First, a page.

In Vogue’s November issue of this year, the incredibly masterful Patrick Demarchelier snapped the most steadfast photographs of Karlie Kloss. Although “ensemble pieces” exhibits various personalities of a woman, one concept remained a common denominator: movement – whether kinetic or immobile, a woman’s impression would always alter.
By merely adding and substituting clothes and accessories, the stylist – Lucinda Chambers, resulted in fabulous looks for the shoot. What’s quite interesting is the dynamic with which she modified these outfits. Here, “more is more.” She created looks so distracted, they began to make sense. I thought “ensemble pieces” was a representation towards a new approach, perhaps because it is less likely to be worn in reality, but enthusiastically cheers for every real woman’s individuality. It shows how a woman can wear white and beige, without a crease in sight along with high heels and winged eyeliner sharp enough to kill. One look at her and you’d know she’s not one to mess with. On the other hand, it shows how a woman can play with proportion. She’s the risk taker who knows how to have fun and wears dresses over pants just because she can. In retrospect, though these two women seem like polar opposites, they might just be the same person. The transformation of a workaholic to a happy-hour-goer can result from the addition of a flared dress on top of your work clothes (totally kidding).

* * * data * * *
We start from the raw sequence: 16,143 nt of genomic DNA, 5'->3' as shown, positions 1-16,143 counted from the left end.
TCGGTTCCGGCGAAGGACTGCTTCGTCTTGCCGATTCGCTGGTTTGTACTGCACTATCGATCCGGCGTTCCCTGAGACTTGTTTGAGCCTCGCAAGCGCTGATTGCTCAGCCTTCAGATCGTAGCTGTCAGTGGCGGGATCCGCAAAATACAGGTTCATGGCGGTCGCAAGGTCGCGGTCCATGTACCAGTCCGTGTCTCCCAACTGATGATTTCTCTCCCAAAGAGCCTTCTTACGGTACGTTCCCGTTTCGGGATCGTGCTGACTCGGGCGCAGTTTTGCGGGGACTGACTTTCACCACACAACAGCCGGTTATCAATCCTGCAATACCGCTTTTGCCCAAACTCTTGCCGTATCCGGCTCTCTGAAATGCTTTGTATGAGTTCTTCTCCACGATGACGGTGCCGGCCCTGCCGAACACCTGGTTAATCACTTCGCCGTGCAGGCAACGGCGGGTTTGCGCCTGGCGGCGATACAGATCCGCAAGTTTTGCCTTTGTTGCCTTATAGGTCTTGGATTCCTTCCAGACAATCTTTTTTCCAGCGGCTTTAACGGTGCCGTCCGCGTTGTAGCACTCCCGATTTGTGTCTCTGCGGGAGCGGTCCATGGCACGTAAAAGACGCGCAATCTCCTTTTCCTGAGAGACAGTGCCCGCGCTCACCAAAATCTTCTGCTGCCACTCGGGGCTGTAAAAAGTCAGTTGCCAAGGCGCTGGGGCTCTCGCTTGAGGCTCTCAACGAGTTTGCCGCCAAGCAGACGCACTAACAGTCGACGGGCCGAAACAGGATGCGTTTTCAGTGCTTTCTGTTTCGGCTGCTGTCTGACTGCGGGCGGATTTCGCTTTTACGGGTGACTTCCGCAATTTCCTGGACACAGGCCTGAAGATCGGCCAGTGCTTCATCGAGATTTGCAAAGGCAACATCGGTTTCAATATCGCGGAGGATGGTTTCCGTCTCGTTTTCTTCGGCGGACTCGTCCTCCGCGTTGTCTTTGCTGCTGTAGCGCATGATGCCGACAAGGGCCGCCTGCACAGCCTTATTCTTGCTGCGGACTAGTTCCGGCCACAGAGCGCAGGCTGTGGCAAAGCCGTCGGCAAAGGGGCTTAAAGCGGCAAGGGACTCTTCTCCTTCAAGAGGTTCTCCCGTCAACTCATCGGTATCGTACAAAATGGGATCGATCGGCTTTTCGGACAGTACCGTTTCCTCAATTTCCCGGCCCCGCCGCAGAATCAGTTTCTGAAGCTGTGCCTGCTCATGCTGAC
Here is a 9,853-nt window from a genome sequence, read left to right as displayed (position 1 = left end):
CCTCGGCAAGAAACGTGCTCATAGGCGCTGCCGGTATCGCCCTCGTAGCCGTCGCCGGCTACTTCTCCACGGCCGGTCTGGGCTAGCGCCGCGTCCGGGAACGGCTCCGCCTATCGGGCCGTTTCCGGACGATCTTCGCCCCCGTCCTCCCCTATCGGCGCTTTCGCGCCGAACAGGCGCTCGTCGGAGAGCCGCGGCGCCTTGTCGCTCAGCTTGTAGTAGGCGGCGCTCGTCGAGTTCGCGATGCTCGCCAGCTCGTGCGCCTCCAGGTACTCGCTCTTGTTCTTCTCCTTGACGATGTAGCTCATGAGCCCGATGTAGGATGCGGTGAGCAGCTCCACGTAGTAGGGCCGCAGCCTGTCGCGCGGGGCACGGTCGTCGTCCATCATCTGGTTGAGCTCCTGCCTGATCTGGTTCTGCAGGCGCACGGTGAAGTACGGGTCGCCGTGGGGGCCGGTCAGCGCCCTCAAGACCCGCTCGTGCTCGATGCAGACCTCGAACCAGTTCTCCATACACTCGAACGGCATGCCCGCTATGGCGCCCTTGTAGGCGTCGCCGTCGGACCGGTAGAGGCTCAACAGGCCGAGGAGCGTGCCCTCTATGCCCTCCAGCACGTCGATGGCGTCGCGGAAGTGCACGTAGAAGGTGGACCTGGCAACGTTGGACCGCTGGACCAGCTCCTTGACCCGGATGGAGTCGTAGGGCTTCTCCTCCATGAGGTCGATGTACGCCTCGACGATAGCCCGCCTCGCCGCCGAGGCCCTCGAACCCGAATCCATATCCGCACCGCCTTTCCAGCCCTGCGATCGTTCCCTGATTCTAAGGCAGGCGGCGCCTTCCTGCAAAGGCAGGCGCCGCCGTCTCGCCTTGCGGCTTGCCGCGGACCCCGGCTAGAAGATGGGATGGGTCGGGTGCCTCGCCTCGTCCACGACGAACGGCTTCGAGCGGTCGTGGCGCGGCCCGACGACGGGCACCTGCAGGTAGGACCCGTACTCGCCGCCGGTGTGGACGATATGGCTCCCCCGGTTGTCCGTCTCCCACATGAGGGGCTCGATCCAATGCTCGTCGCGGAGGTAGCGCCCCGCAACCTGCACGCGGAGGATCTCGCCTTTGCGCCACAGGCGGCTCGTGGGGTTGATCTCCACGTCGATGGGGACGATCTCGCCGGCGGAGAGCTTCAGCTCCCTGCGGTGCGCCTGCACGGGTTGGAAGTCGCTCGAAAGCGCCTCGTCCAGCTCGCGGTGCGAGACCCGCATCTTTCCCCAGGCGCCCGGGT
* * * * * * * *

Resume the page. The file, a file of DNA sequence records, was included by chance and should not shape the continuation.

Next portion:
Lucinda Chambers styled outfits that are feminine and graceful; there were clothes that were tightly fitted, and those that were endlessly flowing. What caught my eye is the remarkable satin pleated dress, the way it moves with the body like water. It imbues a wave of confidence that not only you but your environment will instill. “ensemble pieces” is a vast modernistic expression of fashion. Simple, but important. The photographs’ significance is one for the arts, for this is done purely for the sake of Vogue.